It was a crowning event of Maoli Arts Month (which actually takes place throughout the course of three months—April, May, and June—every year). A recently held art exhibition at the Honolulu Museum of Art School prompted artists to define Hawaii’s sense of place before, during, and after Hawaii’s first moment of contact with colonists from the West. More specifically, the selected art pieces questioned how local artists interpret and engage with this pivotal moment in Hawaii’s history.
While closed now, Contact, a juried exhibition sponsored by the Maoli Arts Alliance, presented an assortment of contemporary works referencing Hawaii and the peripheral time around contact, and what that represents. And it’s still knocking around my mind. It’s about a sense of place, but also something more. The two-week exhibit was way too brief, however the collection of works, selected by Hawaii artists Lawrence Seward and Jon Staub, made a lasting impression.
When I saw the 90-plus pieces in the show, I was immediately drawn to something labeled #83, a piece consisting of a set of three carved vegetables submerged in a clear liquid substance in transparent, cylindrical forms. According to the item list, the real title of the work is Preservation, by an Oahu-based artist Jordan Souza, a 2014 piece made with carrots and sweet potato soaked in vinegar.
It immediately recalled Andre Serrano’s controversial 1987 artwork Piss Christ, in which the artist immersed a miniature plastic crucifix in his piss and photographed it. The appearance of Preservation also presents itself as an object of scientific study that you might find in a mad scientist’s laboratory or a collector’s cabinet of curiosities.
I admit that I first dismissed Preservation as another kitschy tiki piece, adding to the overwhelming amount of works being produced that analyze the commodification of the paradisiacal image of Hawaii and the co-opting of Hawaiian culture as an economic good. However, on closer observation I interpreted the carved carrots and sweet potato not as kiʻi (the Hawaiian word for Maori’s tiki), and toggled with the possibility that they might serve as representations of large-scale Kū figures, only three of which are known to exist in the world.
Although carved and used in cultural practice in Hawaii, the last three Kū images were separated due to various reasons attributed to Hawaii’s contact with the West, but were reunited once again for the first time since being separated more than 150 years ago for the Bishop Museum’s 2010 exhibition, E Kū Ana Ka Paia: Unification, Responsibility and the Kū Images, held as a collaborative effort between the three institutions to which they belong. One of the Kū is kept at our very own Bishop Museum, while the other two reside in the collections of the Peabody Essex Museum in Salem, Massachusetts, and the British Museum, in London. Experiencing this revelation reminded me of the title of the piece—preservation—severely jolting my interpretive process of the work, due to the fact that the three Kū statues are currently under preservation by these museum institutions and rarely on display for the sake of their protection as a cultural “artifact”.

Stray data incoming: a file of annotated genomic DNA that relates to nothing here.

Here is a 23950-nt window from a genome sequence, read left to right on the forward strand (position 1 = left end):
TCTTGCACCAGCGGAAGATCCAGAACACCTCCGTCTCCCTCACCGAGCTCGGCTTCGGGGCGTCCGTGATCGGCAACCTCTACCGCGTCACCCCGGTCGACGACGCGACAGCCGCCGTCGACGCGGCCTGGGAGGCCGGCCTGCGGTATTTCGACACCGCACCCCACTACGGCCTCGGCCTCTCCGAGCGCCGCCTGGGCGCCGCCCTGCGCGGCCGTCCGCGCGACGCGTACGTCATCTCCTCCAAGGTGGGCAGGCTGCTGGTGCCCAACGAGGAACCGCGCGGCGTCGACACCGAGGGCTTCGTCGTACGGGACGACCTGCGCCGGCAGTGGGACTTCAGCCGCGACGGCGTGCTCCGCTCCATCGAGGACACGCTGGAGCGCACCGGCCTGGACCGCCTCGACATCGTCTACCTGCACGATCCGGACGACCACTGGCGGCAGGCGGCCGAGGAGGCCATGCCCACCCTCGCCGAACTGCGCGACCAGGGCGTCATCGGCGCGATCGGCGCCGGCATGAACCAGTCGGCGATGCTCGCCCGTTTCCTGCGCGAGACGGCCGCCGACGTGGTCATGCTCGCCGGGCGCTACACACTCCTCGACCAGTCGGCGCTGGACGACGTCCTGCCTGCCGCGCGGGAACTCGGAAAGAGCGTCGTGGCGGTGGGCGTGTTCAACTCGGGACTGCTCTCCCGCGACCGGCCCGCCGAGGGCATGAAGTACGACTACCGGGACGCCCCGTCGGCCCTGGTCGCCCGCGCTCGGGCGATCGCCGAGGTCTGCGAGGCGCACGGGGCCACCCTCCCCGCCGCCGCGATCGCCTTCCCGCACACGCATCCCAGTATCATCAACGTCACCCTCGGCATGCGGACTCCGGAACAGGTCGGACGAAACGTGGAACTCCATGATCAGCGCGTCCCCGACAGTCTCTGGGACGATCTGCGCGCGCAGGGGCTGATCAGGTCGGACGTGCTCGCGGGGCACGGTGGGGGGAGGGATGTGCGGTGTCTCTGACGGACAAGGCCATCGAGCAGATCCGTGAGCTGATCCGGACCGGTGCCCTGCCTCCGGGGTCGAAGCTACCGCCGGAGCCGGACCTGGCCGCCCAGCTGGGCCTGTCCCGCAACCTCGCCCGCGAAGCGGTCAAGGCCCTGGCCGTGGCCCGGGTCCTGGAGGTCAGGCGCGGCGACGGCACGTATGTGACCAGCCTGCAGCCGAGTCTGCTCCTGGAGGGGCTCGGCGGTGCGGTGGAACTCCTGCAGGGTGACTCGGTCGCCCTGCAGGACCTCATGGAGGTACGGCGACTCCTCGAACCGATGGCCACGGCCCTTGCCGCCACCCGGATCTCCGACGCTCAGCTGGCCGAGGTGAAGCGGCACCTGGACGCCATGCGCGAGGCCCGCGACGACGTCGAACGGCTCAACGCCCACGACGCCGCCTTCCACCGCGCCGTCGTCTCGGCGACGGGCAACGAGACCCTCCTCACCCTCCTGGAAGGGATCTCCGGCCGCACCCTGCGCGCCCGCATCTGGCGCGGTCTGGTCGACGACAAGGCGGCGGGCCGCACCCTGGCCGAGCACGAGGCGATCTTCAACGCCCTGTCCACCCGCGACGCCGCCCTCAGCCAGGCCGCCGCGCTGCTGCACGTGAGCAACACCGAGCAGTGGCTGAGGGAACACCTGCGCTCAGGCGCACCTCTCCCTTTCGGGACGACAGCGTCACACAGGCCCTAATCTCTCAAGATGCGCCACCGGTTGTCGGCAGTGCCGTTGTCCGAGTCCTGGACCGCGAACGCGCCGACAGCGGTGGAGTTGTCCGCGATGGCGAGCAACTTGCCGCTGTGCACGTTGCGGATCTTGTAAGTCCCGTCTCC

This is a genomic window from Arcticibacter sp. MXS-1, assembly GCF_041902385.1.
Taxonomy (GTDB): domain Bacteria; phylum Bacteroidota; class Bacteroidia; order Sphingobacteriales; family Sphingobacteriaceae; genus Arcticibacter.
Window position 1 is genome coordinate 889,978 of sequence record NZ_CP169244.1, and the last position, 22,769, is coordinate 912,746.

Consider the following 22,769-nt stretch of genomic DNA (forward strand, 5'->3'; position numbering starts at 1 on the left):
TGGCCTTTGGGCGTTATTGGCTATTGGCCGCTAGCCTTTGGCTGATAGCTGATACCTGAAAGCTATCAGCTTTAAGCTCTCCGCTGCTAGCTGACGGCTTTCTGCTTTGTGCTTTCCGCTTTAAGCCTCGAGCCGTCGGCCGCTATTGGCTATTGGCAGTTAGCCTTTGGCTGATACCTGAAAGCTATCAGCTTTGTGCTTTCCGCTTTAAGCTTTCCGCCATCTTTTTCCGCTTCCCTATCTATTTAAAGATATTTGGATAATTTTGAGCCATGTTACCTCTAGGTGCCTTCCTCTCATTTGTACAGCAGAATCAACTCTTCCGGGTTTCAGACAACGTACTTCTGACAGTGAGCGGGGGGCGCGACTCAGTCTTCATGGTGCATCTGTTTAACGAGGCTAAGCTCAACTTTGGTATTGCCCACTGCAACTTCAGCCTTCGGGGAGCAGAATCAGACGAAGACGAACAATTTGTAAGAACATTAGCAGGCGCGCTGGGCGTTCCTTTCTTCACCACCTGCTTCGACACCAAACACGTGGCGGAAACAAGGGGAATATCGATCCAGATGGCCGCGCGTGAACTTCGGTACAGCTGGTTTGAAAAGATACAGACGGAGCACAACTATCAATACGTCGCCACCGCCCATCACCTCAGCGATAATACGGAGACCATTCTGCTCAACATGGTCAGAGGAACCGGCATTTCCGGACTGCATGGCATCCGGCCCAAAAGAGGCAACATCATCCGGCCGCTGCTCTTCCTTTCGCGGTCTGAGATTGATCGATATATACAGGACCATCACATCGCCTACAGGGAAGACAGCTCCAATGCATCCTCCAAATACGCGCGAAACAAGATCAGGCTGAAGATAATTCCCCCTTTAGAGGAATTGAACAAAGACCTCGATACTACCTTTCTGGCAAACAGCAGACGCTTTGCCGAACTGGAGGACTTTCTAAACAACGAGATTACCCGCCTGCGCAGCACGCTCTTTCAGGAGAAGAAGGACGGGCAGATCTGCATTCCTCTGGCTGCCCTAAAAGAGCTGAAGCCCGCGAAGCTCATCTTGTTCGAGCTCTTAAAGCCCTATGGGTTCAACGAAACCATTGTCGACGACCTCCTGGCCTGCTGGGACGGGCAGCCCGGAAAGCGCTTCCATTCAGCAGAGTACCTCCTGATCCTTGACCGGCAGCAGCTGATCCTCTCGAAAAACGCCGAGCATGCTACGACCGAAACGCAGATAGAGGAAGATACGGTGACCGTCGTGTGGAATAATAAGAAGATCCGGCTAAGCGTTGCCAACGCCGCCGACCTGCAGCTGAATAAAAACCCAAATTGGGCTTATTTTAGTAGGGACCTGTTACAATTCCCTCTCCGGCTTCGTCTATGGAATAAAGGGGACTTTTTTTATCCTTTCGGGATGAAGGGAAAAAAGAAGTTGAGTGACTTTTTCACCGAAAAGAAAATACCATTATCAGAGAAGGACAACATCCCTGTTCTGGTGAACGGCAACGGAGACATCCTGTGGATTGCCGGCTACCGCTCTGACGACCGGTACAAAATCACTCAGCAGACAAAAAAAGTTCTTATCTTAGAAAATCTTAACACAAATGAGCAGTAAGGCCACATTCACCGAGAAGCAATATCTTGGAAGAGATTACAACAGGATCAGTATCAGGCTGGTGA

In a serendipitous meeting, I had the opportunity to talk story with Souza outside of 808 Tattoo in Kaneohe. Souza told me he received his BFA in Sculpture from the University of Hawaii at Manoa’s Department of Art and Art History and continued his education at UHM, earning a Master’s in Pacific Island studies and choosing to focus on the Pacific Island studies rather than solely specializing in Hawaiian studies. In addition to being a practicing artist, Souza is a Hawaiian Studies Lecturer at the Windward Community College, where he instructs classes on Kalai La’au, or traditional Hawaiian woodwork.
After listening to my interpretation of it, Souza said that the idea behind Preservation “was not so much preservation, or dealing with repatriation, but it was more about the preservation of the practice and the culture. And then there’s that play on ‘preservation’, like the preservation of vegetables,” he said.
While addressing museum studies-related issues involving repatriation and conservation may not have been Souza’s intent, titling the piece Preservation was both clever and thought-provoking. The practice of preservation hearkens to the important issues of cultural stewardship; who deserves and reserves the right to care for cultural objects, especially objects belonging to cultures that are not of one’s own? The Kū are heavily integrated into Hawaiian culture and mythology, so why should they be preserved in places far away from their cultural origins?
“What defines a culture is the ability to adapt and adjust with the times,” Souza said when asked to comment on the most ethical practice to preserve Hawaiian culture. “Culture is never defined as being stuck in a glass box. That’s why I don’t like the term ‘artifact’, because ‘artifact’ implies a dead culture. And we are very much alive.”
In and of itself, Preservation is a humorous and fascinating literal interpretation its title suggests, but it also sheds light on the critical questions of how and why we go about selecting certain aspects of culture to preserve, and for whom, exactly, are we preserving them?